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I like the "no pressure" approach to selling. It has always worked for me. Treat it like you are doing the customer a service - you are explaining things to them to help them make the best decision - you are NOT, ever, tricking them into buying a turd.

And if they decide they aren't interested, offer to find them a better option, and if they say no, just be like "No problem. Call me if you change your mind!"

Professionalism at all levels.

You want to have long term results, referrals, more sales and more customers... You don't want to hunt people down, burn relationships, and lose clients. This doesn't mean to be lazy, you still have to work hard to get the sale and do everything as promptly as possible - and know what you are doing (what your product is, things like that).

You still want to overcome objections and questions, too, but you should only do so honestly.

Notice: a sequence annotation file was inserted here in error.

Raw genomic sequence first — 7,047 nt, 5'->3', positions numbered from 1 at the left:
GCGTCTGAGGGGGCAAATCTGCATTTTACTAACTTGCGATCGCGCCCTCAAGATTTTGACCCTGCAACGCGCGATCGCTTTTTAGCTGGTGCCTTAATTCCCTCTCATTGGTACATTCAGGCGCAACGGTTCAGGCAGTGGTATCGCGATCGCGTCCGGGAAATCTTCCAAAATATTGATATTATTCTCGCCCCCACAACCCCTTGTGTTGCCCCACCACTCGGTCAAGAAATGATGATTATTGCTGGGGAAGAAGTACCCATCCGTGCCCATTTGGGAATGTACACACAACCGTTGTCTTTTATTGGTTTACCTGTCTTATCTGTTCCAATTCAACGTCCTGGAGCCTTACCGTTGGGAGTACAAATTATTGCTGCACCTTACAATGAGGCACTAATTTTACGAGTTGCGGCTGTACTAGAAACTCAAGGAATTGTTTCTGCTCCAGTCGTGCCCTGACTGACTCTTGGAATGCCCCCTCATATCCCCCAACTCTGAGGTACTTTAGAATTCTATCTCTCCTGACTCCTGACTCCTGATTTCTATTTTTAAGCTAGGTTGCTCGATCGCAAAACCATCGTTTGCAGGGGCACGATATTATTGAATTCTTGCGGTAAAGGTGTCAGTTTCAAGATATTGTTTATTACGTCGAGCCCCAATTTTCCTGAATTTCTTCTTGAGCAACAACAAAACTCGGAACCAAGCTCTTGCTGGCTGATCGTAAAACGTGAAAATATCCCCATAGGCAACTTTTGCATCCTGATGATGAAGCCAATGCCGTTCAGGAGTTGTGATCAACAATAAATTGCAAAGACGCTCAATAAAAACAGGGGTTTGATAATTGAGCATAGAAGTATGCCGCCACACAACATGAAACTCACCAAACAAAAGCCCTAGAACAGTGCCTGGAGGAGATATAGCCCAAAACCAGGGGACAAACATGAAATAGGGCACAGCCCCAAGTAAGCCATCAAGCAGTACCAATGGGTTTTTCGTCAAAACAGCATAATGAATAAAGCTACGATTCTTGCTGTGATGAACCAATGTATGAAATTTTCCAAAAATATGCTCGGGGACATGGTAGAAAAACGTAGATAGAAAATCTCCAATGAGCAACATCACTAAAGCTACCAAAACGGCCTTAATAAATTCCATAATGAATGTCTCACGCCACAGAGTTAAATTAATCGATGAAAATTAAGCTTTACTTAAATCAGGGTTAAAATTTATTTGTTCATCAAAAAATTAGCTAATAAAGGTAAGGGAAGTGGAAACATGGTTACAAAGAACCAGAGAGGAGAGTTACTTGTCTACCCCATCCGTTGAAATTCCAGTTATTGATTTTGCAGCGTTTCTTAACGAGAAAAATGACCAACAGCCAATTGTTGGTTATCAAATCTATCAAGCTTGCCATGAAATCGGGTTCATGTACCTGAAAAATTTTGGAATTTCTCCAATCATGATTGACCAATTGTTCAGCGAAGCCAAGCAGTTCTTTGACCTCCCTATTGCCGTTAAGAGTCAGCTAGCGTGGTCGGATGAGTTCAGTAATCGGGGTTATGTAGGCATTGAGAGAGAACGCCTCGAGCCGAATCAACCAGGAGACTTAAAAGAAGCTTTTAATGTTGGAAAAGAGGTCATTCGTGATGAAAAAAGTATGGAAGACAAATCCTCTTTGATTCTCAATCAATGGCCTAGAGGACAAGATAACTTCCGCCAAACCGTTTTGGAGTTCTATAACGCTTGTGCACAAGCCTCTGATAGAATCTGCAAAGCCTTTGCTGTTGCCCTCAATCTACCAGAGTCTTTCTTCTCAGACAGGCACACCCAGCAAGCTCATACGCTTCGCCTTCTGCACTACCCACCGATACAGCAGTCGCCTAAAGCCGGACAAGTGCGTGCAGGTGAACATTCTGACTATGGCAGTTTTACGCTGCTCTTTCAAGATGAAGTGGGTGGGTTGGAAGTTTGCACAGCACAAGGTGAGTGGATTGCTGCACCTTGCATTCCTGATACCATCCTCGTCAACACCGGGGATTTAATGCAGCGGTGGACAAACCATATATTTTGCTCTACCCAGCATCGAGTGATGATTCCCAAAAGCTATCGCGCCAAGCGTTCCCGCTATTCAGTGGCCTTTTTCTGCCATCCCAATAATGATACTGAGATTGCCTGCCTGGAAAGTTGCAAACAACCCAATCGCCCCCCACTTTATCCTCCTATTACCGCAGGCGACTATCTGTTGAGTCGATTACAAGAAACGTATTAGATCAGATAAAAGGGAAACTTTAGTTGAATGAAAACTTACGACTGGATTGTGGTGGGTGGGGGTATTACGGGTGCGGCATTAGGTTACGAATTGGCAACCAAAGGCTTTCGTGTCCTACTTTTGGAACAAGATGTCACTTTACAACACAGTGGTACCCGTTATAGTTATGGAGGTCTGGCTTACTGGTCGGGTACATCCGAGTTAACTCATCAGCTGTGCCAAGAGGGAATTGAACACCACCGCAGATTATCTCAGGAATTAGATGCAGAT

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Wanted to post this for some time .
I want to rant about the usual "Sales" mindset that nearly all salespeople seem to have.

Reading SPIN selling is one of the best things I'm doing right now. As I'm going for the book, I'm more and more grateful finding out that Sales isn't actually what most people and professionals believe and think.
It looks like everyone sustains that sales is all about Charisma, being SUPER Extroverted, SUPER Aggressive, SUPER Friendly and making everyone your BEST PAL like you're in kindergarten school and you found out the other guy who does the same figures with Play-Doh as you do .
I mean WTF ???

I'm pissed and relieved at the same time.
The first because I've wasted months trying MY BEST at this approach on sales. I mean HARD EFFORT. And ZERO RESULTS. Which is EXTRA FRUSTRATING.
Relieved to find out that this is all bullshit and sales is actually much more about finding problems and shifting your costumer prespective on why your solution fits them. IF IT ACTUALLY DOES.

How can It be that for the majority of the sector you have to be so pushy, aggressive, friendly and NOT yourself ??? In the last job I was told I wasn't aggressive enough. What The Hell, do I have to murder the guy or what ???